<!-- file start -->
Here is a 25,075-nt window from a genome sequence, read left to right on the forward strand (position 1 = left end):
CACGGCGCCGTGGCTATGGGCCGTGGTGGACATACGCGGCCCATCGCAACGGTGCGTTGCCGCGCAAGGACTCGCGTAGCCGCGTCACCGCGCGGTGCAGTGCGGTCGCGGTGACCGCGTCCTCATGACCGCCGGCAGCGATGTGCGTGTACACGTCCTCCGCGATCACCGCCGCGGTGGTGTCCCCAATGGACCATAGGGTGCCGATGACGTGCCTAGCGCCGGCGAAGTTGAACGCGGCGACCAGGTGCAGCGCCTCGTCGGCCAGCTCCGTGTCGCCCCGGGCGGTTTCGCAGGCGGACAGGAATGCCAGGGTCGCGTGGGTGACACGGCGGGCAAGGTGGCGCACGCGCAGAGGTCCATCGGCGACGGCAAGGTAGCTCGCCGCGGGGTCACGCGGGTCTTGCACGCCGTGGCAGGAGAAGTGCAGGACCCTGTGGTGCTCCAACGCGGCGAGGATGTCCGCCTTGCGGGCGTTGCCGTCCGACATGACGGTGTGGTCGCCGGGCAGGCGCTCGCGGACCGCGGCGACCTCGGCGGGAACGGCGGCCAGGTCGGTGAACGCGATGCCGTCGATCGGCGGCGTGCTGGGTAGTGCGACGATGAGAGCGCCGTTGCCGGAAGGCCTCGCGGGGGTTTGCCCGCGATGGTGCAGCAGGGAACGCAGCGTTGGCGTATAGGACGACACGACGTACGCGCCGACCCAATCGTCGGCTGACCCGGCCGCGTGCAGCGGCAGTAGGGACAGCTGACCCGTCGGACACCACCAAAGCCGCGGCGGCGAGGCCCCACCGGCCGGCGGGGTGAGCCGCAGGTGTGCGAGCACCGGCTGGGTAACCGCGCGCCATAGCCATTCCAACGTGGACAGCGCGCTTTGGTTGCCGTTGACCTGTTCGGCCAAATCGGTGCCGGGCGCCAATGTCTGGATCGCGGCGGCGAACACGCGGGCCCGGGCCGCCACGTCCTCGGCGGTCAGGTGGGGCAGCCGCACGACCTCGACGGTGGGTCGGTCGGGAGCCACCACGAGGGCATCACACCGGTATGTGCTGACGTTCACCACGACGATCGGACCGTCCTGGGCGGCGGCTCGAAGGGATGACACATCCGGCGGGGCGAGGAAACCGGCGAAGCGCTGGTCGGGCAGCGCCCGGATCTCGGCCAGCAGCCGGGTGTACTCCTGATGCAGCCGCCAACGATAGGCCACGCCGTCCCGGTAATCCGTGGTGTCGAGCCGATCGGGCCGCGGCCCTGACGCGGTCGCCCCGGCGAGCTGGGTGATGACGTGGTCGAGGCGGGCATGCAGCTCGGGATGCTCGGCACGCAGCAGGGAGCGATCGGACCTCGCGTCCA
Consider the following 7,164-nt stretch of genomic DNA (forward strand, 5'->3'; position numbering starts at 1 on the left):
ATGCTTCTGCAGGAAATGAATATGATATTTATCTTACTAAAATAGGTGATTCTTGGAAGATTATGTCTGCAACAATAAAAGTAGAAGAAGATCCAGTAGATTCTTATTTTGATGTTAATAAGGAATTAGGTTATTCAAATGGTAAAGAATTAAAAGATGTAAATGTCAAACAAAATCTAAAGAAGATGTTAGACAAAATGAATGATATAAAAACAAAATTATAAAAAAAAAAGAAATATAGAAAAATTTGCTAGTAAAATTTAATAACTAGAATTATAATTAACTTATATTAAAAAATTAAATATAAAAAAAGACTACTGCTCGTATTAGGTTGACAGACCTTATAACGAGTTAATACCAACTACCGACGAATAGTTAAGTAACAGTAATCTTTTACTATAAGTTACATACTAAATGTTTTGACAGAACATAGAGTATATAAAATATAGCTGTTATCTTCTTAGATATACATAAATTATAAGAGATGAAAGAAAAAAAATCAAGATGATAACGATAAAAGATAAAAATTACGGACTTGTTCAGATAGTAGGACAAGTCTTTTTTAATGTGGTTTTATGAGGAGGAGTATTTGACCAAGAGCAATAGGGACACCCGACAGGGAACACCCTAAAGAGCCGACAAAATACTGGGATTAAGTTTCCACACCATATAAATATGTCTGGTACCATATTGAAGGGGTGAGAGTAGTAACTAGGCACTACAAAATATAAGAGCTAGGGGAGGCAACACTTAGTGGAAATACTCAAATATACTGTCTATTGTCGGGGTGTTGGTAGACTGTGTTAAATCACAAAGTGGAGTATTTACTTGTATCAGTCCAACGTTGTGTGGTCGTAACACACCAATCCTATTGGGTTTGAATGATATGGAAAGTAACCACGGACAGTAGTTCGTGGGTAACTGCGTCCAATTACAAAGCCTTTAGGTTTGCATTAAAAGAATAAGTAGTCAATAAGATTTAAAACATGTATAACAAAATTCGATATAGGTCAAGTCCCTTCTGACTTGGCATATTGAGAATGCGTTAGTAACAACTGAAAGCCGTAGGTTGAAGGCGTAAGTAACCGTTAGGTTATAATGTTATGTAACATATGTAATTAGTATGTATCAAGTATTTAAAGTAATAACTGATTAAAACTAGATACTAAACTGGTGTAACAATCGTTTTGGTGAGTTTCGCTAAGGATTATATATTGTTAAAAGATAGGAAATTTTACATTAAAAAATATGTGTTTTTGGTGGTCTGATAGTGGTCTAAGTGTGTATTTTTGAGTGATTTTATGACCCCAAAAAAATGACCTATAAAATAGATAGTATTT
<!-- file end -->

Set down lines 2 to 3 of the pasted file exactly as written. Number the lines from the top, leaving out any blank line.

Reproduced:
CACGGCGCCGTGGCTATGGGCCGTGGTGGACATACGCGGCCCATCGCAACGGTGCGTTGCCGCGCAAGGACTCGCGTAGCCGCGTCACCGCGCGGTGCAGTGCGGTCGCGGTGACCGCGTCCTCATGACCGCCGGCAGCGATGTGCGTGTACACGTCCTCCGCGATCACCGCCGCGGTGGTGTCCCCAATGGACCATAGGGTGCCGATGACGTGCCTAGCGCCGGCGAAGTTGAACGCGGCGACCAGGTGCAGCGCCTCGTCGGCCAGCTCCGTGTCGCCCCGGGCGGTTTCGCAGGCGGACAGGAATGCCAGGGTCGCGTGGGTGACACGGCGGGCAAGGTGGCGCACGCGCAGAGGTCCATCGGCGACGGCAAGGTAGCTCGCCGCGGGGTCACGCGGGTCTTGCACGCCGTGGCAGGAGAAGTGCAGGACCCTGTGGTGCTCCAACGCGGCGAGGATGTCCGCCTTGCGGGCGTTGCCGTCCGACATGACGGTGTGGTCGCCGGGCAGGCGCTCGCGGACCGCGGCGACCTCGGCGGGAACGGCGGCCAGGTCGGTGAACGCGATGCCGTCGATCGGCGGCGTGCTGGGTAGTGCGACGATGAGAGCGCCGTTGCCGGAAGGCCTCGCGGGGGTTTGCCCGCGATGGTGCAGCAGGGAACGCAGCGTTGGCGTATAGGACGACACGACGTACGCGCCGACCCAATCGTCGGCTGACCCGGCCGCGTGCAGCGGCAGTAGGGACAGCTGACCCGTCGGACACCACCAAAGCCGCGGCGGCGAGGCCCCACCGGCCGGCGGGGTGAGCCGCAGGTGTGCGAGCACCGGCTGGGTAACCGCGCGCCATAGCCATTCCAACGTGGACAGCGCGCTTTGGTTGCCGTTGACCTGTTCGGCCAAATCGGTGCCGGGCGCCAATGTCTGGATCGCGGCGGCGAACACGCGGGCCCGGGCCGCCACGTCCTCGGCGGTCAGGTGGGGCAGCCGCACGACCTCGACGGTGGGTCGGTCGGGAGCCACCACGAGGGCATCACACCGGTATGTGCTGACGTTCACCACGACGATCGGACCGTCCTGGGCGGCGGCTCGAAGGGATGACACATCCGGCGGGGCGAGGAAACCGGCGAAGCGCTGGTCGGGCAGCGCCCGGATCTCGGCCAGCAGCCGGGTGTACTCCTGATGCAGCCGCCAACGATAGGCCACGCCGTCCCGGTAATCCGTGGTGTCGAGCCGATCGGGCCGCGGCCCTGACGCGGTCGCCCCGGCGAGCTGGGTGATGACGTGGTCGAGGCGGGCATGCAGCTCGGGATGCTCGGCACGCAGCAGGGAGCGATCGGACCTCGCGTCCA
Consider the following 7,164-nt stretch of genomic DNA (forward strand, 5'->3'; position numbering starts at 1 on the left):